Enter Level 4 – BabySlime Leads markets its “special discounted” leads for only $5 per lead to brokers, lenders, mortgage companies in a similar fashion as SlimeBall. But because the price per lead is much less, the unsuspecting purchasers are willing to “give it a shot”. For every package they sell, BabySlime Leads make $300, for 150% profit. Multiply that times the number of BabySlime companies out there and you can picture this dysfunctional, fractal universe.

So just what part of the mortgage business is this anyway? You end up with all this money changing hands and very little business of refinancing homeowners taking place.

So today, I come across this “innovative” offering, which makes me ask myself “who’s zooming who?” Wonder how they make their money? I have changed nothing from the way it was posted on the net, and you can see it is a pretty lame attempt at trying to legitimize itself. What a crock of shit!!!

Enter Level 5

About is going to bring Big Brother to the lead buying and selling business. will monitor both the lead companies and the mortgage brokers in the system and remove anyone who can not the follow the rules. Lead companies and mortgage brokers will have to agree upon a standard set of guidelines for lead returns and lead quality. will handle the lead return process to ensure that it is not abused by either side of the transaction. Mortgage brokers must prepay for mortgage leads and lead companies will not be paid for leads that are returned. will publish real time statistics for lead returns so it will become very evident very quickly which lead companies are selling bad leads and which brokers are returning too high a percentage of leads. This will self regulate all parties because if return percentages grow to high for a lead company, nobody will buy from them and if mortgage brokers return too high of a percentage, no lead company will sell to them. For security reasons and to keep parties from trying to circumvent the system, the lead company names and mortgage broker names will be held anonymous and will just be given ID’s by (who will know who everyone is obviously). fills a void that has needed filling for some time now. A safe place for mortgage brokers to buy leads and a safe place for lead companies to sell leads.

Interested? Contact us at and we will put you on the mailing list for when the site will launch.

Out of Teeny Minds

Friday, February 3rd, 2006

ONCE UPON A TIME, there lived a young teeny tiny man, with his teeny tiny wife, in a teeny tiny house, with his teeny tiny family. His teeny tiny relatives and their teeny tiny friends constantly surrounded him. They spent all their time talking about teeny tiny things and teeny tiny people.

One day, the teeny tiny man, who we will call Tiny, woke up from his teeny tiny sleep with a not-so teeny tiny idea. He had a wondrous dream and knew that he was going be the most UN-teeny UN-tiny man in the world. So he set about to create a plan. He studied hard, worked hard, and became extremely intelligent and wound up becoming successful in BigPeopleCorporateWorld. He made UNteeny amounts of money and became quite wealthy at a young age. Tiny was happy, but his desire to achieve and acquire more-and-more continued to grow. So, he said goodbye to BigPeopleCorporateWorld and mapped out his plan for TINYLAND.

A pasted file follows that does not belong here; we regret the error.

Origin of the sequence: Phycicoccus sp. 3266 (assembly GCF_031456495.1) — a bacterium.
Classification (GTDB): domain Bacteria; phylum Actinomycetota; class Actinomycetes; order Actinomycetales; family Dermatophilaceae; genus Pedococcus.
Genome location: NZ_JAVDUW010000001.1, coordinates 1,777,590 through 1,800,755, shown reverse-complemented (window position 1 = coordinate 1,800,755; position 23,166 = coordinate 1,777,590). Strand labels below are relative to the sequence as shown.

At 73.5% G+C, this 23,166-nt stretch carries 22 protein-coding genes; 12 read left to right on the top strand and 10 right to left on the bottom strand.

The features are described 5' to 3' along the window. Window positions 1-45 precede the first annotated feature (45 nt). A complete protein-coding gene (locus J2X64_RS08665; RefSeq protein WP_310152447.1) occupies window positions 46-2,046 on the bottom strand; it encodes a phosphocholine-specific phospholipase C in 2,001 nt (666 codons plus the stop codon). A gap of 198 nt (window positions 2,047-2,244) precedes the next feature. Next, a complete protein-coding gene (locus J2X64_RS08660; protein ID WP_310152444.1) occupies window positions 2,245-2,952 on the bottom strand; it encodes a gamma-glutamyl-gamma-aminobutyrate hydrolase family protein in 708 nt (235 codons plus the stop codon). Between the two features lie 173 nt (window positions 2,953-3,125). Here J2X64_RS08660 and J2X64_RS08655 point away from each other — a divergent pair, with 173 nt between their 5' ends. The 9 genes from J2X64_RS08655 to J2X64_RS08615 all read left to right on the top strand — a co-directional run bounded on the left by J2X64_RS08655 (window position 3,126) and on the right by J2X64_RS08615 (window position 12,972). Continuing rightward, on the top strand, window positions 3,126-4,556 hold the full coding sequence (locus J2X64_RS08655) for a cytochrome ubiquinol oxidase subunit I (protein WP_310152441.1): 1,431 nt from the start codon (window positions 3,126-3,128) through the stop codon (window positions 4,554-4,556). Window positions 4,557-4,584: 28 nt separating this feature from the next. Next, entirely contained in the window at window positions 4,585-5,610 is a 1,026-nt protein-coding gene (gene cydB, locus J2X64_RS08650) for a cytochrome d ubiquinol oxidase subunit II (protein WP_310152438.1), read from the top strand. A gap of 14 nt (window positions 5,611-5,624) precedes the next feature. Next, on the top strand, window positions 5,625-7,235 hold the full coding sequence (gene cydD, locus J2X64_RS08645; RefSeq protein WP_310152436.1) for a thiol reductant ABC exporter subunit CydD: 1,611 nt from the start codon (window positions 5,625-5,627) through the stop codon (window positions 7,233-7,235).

Because all his teeny tiny friends had always supported him with his new vision, he made sure to help find them opportunities and roles in TINYLAND. It is important to note at this point, that not all the teeny tiny friends and family had the same vision as Tiny, but they were more than happy to help him share his wealth. In fact, made all of his teeny tiny friends and family quite happy! “Hurrah” they would say.

Unfortunately, the world is made up of many people like Tiny, with fantastic ideas and visions for success, and they, too created their own versions of TINYLAND. In fact, many of them competed for the same business as TINYLAND, but were much more successful than Tiny. When Tiny’s income dwindled to nothing, this made Tiny quite sad. Even more so, the pressure that he now felt coming from all of his teeny tiny glomoners made him frustrated and angry. Even though Tiny had made it possible for them to surround themselves with all of the finest things in life, they offered no assistance in helping Tiny turn things around. In fact, they considered him a failure.

Desperate to save face with his teeny tiny friends and family, Tiny went back to the drawing board to design the next-generation TINYLAND. He called it SUPERTINYLAND, and it was bigger and better than anyone could imagine! He ventured out with his new plans and found others who believed in his vision, and, more importantly, were willing to pay him quite handsomely to develop SUPERTINYLAND into a reality. This made Tiny quite happy, and he looked forward to the day, once again, when he would be rich and famous beyond his wildest dreams.

Rather than tackle this new challenge with his personal desire, passion and drive on his own, he once again chose to bring along his teeny tiny entourage. Once again they would shout “Hurrah” with visions of $$$ dancing in their teeny tiny heads. Tiny would be their savior, once again and they would worship the ground he walked upon.

All was well, until opening day of SUPERTINYLAND.

Much to the dismay of the SUPERTINYLAND investors, nothing that Tiny had promised worked. Considering that Tiny had sold the investors of his teeny tiny friends and family being critical components of SUPERTINYLAND’s success, the investors realized that they had been foolish to believe the promises. As a result, they booted Tiny and his teeny tiny entourage to the curb.